Most of us are familiar with the old adage: “If there’s lots of dogberries, we’re going to be in for a long, hard winter.”
If dogberries being plentiful is a predictor of lots of snow and cold weather ahead, we’d all better “batten down the hatches.”
This year there are literally thousands of the bright orange-red berries adorning the trees along the roadside all around the Burin Peninsula, especially in the Grand Beach area.
The reason behind dogberries being a winter weather forecaster in Newfoundland is that a long, cold winter with lots of snow would result in robins and other birds needing extra nourishment to get them through; thus, Mother Nature takes care of that by supplying more berries.
The dogberry trees put on quite a show at this time of year with their yellowing and falling leaves providing the perfect backdrop for the brilliantly coloured berries.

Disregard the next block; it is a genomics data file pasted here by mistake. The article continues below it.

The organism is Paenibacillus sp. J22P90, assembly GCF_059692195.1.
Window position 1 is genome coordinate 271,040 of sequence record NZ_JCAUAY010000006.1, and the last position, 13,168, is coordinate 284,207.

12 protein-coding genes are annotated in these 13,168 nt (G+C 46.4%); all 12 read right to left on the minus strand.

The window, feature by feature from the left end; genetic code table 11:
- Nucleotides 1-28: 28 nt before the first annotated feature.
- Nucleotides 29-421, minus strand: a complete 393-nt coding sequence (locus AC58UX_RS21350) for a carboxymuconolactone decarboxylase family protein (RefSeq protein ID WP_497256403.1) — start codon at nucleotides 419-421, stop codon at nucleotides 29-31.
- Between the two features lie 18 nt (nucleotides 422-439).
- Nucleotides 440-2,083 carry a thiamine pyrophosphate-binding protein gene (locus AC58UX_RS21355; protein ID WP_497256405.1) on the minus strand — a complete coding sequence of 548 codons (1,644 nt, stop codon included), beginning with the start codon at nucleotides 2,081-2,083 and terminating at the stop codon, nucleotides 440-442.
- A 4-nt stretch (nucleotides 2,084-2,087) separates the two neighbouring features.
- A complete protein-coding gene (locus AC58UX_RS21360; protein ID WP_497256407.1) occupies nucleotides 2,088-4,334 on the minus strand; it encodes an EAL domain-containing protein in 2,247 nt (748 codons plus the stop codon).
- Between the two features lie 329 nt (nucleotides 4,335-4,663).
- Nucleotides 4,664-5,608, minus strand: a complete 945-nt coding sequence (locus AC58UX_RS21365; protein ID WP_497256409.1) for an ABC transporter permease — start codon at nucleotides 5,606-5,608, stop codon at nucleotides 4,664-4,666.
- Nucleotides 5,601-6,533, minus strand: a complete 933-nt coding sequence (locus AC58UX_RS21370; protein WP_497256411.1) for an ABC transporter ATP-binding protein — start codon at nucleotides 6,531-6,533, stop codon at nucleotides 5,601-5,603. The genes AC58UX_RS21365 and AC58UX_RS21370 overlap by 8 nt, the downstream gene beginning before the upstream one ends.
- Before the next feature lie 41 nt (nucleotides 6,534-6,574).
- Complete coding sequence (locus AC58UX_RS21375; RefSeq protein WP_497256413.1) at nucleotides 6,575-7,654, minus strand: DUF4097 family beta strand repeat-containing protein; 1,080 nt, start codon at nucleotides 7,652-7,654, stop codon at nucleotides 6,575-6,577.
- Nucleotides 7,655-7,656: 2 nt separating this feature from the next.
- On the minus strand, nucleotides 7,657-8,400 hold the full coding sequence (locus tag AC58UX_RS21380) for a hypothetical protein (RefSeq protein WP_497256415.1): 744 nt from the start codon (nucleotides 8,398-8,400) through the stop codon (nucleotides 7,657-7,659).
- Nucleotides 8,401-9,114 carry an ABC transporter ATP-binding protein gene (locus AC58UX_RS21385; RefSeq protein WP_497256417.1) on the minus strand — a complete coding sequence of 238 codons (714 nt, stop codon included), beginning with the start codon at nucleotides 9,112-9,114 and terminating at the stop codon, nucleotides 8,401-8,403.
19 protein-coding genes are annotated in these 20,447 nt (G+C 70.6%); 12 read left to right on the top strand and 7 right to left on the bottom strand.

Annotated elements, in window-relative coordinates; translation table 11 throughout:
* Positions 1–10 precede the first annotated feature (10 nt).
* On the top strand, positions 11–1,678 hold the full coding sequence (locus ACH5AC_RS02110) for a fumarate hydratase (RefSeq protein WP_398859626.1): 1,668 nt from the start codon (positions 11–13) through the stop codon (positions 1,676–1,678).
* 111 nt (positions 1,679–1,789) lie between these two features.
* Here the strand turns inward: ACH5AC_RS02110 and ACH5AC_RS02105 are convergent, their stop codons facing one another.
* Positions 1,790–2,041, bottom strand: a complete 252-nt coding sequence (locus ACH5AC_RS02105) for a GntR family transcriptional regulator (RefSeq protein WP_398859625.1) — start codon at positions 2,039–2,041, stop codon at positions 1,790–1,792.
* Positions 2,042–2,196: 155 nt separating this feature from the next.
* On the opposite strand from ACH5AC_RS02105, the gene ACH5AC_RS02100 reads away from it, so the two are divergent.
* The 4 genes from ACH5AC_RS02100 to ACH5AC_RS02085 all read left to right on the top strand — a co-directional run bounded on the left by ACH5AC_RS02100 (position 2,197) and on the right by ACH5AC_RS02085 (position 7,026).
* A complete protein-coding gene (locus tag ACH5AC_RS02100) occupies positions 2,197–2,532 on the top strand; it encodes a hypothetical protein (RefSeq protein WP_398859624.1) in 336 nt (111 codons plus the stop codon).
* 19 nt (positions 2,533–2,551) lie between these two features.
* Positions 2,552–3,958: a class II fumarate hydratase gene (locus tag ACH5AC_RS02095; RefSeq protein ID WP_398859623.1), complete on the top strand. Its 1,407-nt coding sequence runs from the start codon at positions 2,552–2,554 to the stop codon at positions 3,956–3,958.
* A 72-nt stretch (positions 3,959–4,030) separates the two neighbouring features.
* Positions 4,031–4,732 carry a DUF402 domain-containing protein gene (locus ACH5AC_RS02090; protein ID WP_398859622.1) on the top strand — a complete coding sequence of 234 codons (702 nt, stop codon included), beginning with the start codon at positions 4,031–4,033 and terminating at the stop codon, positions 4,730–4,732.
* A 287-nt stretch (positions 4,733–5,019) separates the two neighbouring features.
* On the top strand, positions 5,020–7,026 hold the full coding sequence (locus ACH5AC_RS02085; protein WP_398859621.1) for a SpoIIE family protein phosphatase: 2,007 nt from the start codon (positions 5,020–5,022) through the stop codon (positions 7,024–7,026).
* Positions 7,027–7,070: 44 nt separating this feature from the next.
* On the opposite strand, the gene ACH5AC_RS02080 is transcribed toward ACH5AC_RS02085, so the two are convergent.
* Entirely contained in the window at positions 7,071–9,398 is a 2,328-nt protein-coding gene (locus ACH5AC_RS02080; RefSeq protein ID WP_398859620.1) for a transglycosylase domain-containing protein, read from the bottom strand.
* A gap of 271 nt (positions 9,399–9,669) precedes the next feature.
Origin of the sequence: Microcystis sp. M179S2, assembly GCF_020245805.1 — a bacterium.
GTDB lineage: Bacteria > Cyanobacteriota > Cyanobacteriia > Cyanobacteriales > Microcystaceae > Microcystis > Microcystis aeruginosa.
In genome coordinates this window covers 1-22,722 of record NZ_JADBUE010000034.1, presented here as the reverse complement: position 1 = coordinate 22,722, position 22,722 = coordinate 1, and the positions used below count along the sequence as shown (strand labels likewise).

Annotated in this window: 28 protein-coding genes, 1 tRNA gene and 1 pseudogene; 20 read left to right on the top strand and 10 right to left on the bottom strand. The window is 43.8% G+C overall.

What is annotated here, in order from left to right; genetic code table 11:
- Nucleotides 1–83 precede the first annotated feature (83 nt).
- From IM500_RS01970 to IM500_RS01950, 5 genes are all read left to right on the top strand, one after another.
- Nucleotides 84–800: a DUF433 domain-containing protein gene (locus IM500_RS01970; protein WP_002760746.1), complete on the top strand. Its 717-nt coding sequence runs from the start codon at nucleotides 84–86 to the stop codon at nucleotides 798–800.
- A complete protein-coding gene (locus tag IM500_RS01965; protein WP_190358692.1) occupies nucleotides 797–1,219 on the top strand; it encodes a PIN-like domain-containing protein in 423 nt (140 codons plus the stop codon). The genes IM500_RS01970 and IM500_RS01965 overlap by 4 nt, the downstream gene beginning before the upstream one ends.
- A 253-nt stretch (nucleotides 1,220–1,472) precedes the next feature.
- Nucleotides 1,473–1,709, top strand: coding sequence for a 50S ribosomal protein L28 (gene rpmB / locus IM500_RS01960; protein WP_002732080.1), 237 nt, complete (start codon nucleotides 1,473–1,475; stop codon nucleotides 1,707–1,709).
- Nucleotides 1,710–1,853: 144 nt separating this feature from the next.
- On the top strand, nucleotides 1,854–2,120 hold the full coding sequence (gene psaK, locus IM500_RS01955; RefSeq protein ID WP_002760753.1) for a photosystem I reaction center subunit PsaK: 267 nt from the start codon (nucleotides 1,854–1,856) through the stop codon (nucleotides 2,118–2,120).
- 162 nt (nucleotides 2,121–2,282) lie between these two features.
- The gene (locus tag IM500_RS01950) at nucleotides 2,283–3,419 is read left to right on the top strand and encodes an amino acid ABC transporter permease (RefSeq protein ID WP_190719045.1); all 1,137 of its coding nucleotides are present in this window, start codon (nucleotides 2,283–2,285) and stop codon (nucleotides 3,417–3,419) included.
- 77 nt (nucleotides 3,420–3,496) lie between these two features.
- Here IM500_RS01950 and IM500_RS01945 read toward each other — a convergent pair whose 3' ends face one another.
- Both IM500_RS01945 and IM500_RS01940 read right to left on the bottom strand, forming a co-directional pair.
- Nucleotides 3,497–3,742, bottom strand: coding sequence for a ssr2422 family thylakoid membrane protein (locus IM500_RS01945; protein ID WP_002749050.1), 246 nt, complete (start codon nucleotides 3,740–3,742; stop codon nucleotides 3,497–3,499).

In this province we refer to these small, deciduous trees or shrubs as dogwood or dogberry trees, while elsewhere in North America they are correctly called Mountain Ash.
We have two native species of the tree on the island: American Mountain Ash and Showy Mountain Ash.
berries on one of the species are a much darker red than on the other. In Grand Bank many people refer to the darker berries as “dogberries” and to the lighter-brighter berries as “catberries.”
Both are dogberries.
Often in the past people would use the berries to make wine or jelly. berries also provided many of us in our younger years with a favourite sport when dark nights arrived early in the fall to raid the neighbours’ trees to steal “a feed of dogberries.”
Believe me, they didn’t taste very good.
The last time this area enjoyed such a bountiful crop of dogberries was back in 2013.
It will be interesting to see what the upcoming winter has in store for us.